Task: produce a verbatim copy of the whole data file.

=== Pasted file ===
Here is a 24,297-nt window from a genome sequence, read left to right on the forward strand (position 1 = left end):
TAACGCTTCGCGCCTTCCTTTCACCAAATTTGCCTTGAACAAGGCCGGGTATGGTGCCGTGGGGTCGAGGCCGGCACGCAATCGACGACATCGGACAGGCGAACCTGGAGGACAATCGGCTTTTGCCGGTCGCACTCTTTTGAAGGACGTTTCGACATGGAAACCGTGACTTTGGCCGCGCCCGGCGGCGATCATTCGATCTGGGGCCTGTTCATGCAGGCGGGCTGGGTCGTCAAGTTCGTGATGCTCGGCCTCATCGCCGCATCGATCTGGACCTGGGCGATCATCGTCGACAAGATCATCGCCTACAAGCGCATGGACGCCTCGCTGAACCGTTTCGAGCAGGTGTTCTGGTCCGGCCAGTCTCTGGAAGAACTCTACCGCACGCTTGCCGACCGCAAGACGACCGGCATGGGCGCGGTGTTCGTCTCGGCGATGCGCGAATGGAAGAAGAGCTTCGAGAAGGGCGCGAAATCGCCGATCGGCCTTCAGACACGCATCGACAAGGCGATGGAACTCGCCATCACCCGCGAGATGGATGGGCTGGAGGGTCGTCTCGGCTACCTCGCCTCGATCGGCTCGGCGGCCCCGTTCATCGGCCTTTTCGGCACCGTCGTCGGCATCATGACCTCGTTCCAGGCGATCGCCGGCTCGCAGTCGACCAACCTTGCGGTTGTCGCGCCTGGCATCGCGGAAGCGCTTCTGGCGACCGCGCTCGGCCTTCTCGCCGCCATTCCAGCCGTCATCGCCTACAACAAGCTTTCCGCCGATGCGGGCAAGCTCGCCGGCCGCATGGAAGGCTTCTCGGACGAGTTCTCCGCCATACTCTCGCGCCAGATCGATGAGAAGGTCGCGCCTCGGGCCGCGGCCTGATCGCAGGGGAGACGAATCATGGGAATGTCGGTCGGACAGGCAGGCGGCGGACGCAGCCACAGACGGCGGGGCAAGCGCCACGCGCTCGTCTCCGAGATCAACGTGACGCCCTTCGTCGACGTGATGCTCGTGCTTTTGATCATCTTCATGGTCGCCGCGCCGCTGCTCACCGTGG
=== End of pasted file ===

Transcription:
Here is a 24,297-nt window from a genome sequence, read left to right on the forward strand (position 1 = left end):
TAACGCTTCGCGCCTTCCTTTCACCAAATTTGCCTTGAACAAGGCCGGGTATGGTGCCGTGGGGTCGAGGCCGGCACGCAATCGACGACATCGGACAGGCGAACCTGGAGGACAATCGGCTTTTGCCGGTCGCACTCTTTTGAAGGACGTTTCGACATGGAAACCGTGACTTTGGCCGCGCCCGGCGGCGATCATTCGATCTGGGGCCTGTTCATGCAGGCGGGCTGGGTCGTCAAGTTCGTGATGCTCGGCCTCATCGCCGCATCGATCTGGACCTGGGCGATCATCGTCGACAAGATCATCGCCTACAAGCGCATGGACGCCTCGCTGAACCGTTTCGAGCAGGTGTTCTGGTCCGGCCAGTCTCTGGAAGAACTCTACCGCACGCTTGCCGACCGCAAGACGACCGGCATGGGCGCGGTGTTCGTCTCGGCGATGCGCGAATGGAAGAAGAGCTTCGAGAAGGGCGCGAAATCGCCGATCGGCCTTCAGACACGCATCGACAAGGCGATGGAACTCGCCATCACCCGCGAGATGGATGGGCTGGAGGGTCGTCTCGGCTACCTCGCCTCGATCGGCTCGGCGGCCCCGTTCATCGGCCTTTTCGGCACCGTCGTCGGCATCATGACCTCGTTCCAGGCGATCGCCGGCTCGCAGTCGACCAACCTTGCGGTTGTCGCGCCTGGCATCGCGGAAGCGCTTCTGGCGACCGCGCTCGGCCTTCTCGCCGCCATTCCAGCCGTCATCGCCTACAACAAGCTTTCCGCCGATGCGGGCAAGCTCGCCGGCCGCATGGAAGGCTTCTCGGACGAGTTCTCCGCCATACTCTCGCGCCAGATCGATGAGAAGGTCGCGCCTCGGGCCGCGGCCTGATCGCAGGGGAGACGAATCATGGGAATGTCGGTCGGACAGGCAGGCGGCGGACGCAGCCACAGACGGCGGGGCAAGCGCCACGCGCTCGTCTCCGAGATCAACGTGACGCCCTTCGTCGACGTGATGCTCGTGCTTTTGATCATCTTCATGGTCGCCGCGCCGCTGCTCACCGTGG